One of the main issues attorneys face in determining assets valuation with cryptos is that they are not static as, for example, cash or real estate. Bitcoin and Ethereum, for example, have seen quite drastic changes in a short period of time — on the order of five to ten thousand dollars in a single month. As with stocks and bonds, this can make the actual value of an estate all but impossible to know with certainty from one month to the next. The best advice is to do your due diligence, be aware that the value of these assets can experience wild fluctuations and, repeat the valuation process immediately prior to any settlement or division of estate assets.

All assets should be listed on the financial affidavit.  The financial affidavit does not include a field to declare cryptocurrencies like Bitcoin, but there is a section for “Cash or Cash equivalents.”

“Bitcoin clearly qualifies as “money” or “funds”…Bitcoin can be easily purchased in exchange for ordinary currency, acts as a denominator of value, and is used to conduct financial transactions.” United States v. Faiella, 39 F. Supp. 3d 544, 545 (S.D.N.Y. 2014)

Cryptocurrencies must be disclosed on the financial affidavit. Failure to do so may result in sanctions.

The question then becomes – how would one verify cryptocurrency holdings? Would you secure a screen grab from the crypto online platforms or would you go through the cryptocurrencies themselves? Would your client simply provide their soon-to-be ex the keys to all of their crypto accounts? (I’ll be referencing a divorce case in this article but clearly crypto searches occur in other types of matters, such as a partnership split.)

Some U.S. based coin exchanges such as Coinbase and Kraken will issue a 1099-K each year if there have been $20,000 or more in exchanges of cryptocurrency.

If the opposing party will not fully disclose their cryptocurrency holdings, you will have to turn to third parties to uncover those holdings.

Subpoenaing Cryptocurrency Exchanges

The most popular cryptocurrency exchange, Coinbase, allows themselves to be subpoenaed.

Coinbase and other exchanges do not hold cryptocurrency. They merely effect the transaction. So, a subpoena to Coinbase will be like subpoenaing a bank and asking not “what’s in your accounts?” but rather “what checks have your clients issued.”

Then there are sites like which allow anonymous transactions of bitcoins. These sites don’t take any information from their users and merely connect a cryptocurrency seller with a cryptocurrency buyer. These sites don’t have terms of service. These sites don’t issue 1099s. Nor could they as the sites don’t even know who is using them. Informally (meaning there is no crime committed by allowing this exchange, yet), these sites can be viewed as facilitating money laundering via cryptocurrency.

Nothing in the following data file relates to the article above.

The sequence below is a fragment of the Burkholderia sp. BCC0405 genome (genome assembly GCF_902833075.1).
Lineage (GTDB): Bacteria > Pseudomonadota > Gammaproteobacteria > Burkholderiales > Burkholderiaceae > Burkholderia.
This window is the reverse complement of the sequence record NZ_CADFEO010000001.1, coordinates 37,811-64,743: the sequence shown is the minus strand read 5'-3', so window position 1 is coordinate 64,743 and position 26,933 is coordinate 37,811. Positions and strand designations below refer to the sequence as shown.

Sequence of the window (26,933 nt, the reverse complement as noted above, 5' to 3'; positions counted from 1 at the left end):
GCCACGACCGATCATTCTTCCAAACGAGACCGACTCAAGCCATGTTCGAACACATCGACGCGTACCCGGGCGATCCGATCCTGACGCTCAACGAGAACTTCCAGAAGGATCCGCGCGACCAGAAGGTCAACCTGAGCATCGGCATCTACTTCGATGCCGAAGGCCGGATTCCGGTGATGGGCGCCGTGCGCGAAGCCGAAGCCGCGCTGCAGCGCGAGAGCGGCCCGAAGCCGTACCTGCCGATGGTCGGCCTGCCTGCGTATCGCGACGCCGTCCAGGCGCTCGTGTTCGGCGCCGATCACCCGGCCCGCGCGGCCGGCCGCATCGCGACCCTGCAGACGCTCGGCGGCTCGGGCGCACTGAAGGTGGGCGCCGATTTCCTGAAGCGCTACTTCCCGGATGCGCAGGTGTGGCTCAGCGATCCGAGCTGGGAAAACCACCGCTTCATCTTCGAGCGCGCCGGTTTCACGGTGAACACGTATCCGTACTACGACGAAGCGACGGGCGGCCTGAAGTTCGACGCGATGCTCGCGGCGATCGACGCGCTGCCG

Where Are Cryptos Kept? 

A crypto is a string of digital signatures, which can be accessed/sent through the use of addresses. One address is a private address used to send cryptos and the other is a public address used to receive cryptos.

While these addresses can be stored anywhere – on paper, online, etc., once this information is lost, the crypto is gone forever. Because of this risk, many crypto holders have a crypto wallet. There are companies that issue these wallets and, they create a backup. Helpfully, a lost wallet has a recovery seed which allows the owner to retrieve the cryptocurrency addresses.

Of course, if you are able to obtain the private key, you can examine all of the crypto transactions. But, just when that appears to be the most effective solution – along comes the much more sophisticated methods of “crypto-mixing”. Companies who offer this service allow a crypto owner to break the link between addresses by either creating temporary addresses or swapping coins with other addresses of the same value.

Furthermore, some of the newer, emerging crypto companies offer “private coins”; the identities of users and the origins of their transactions are completely protected.

Searching The Crypto Holder’s Computer For Cryptocurrency

Due to al of these methods of masking crypto holdings, you might have to search through the holder’s phone or computer (the only way to buy, sell and trade cryptocurrency).

A holder can object to having their phone or computer searched; the basis of such an objection might be that the search would be so overly broad as to reveal all or other private information contained on the computer or phone. Perhaps simply limiting the scope of the search for words such as crypto, cryptocurrency, Bitcoin or wallet might work in allowing for reasonable discovery while preserving the holder’s privacy.

(Let me repeat for the record that we do not dispense legal advice, are not lawyers, do not promote or advertise for lawyers or law firms. We are simply sharing experience in the field of digital investigative information.)

New currencies are not a fad so it pays to keep an eye on the emerging digital economy and, to develop the skills and gather knowledge to better understand its values and methods of discovery of these currencies.

BNI Operatives: Situationally aware.

As always, stay safe.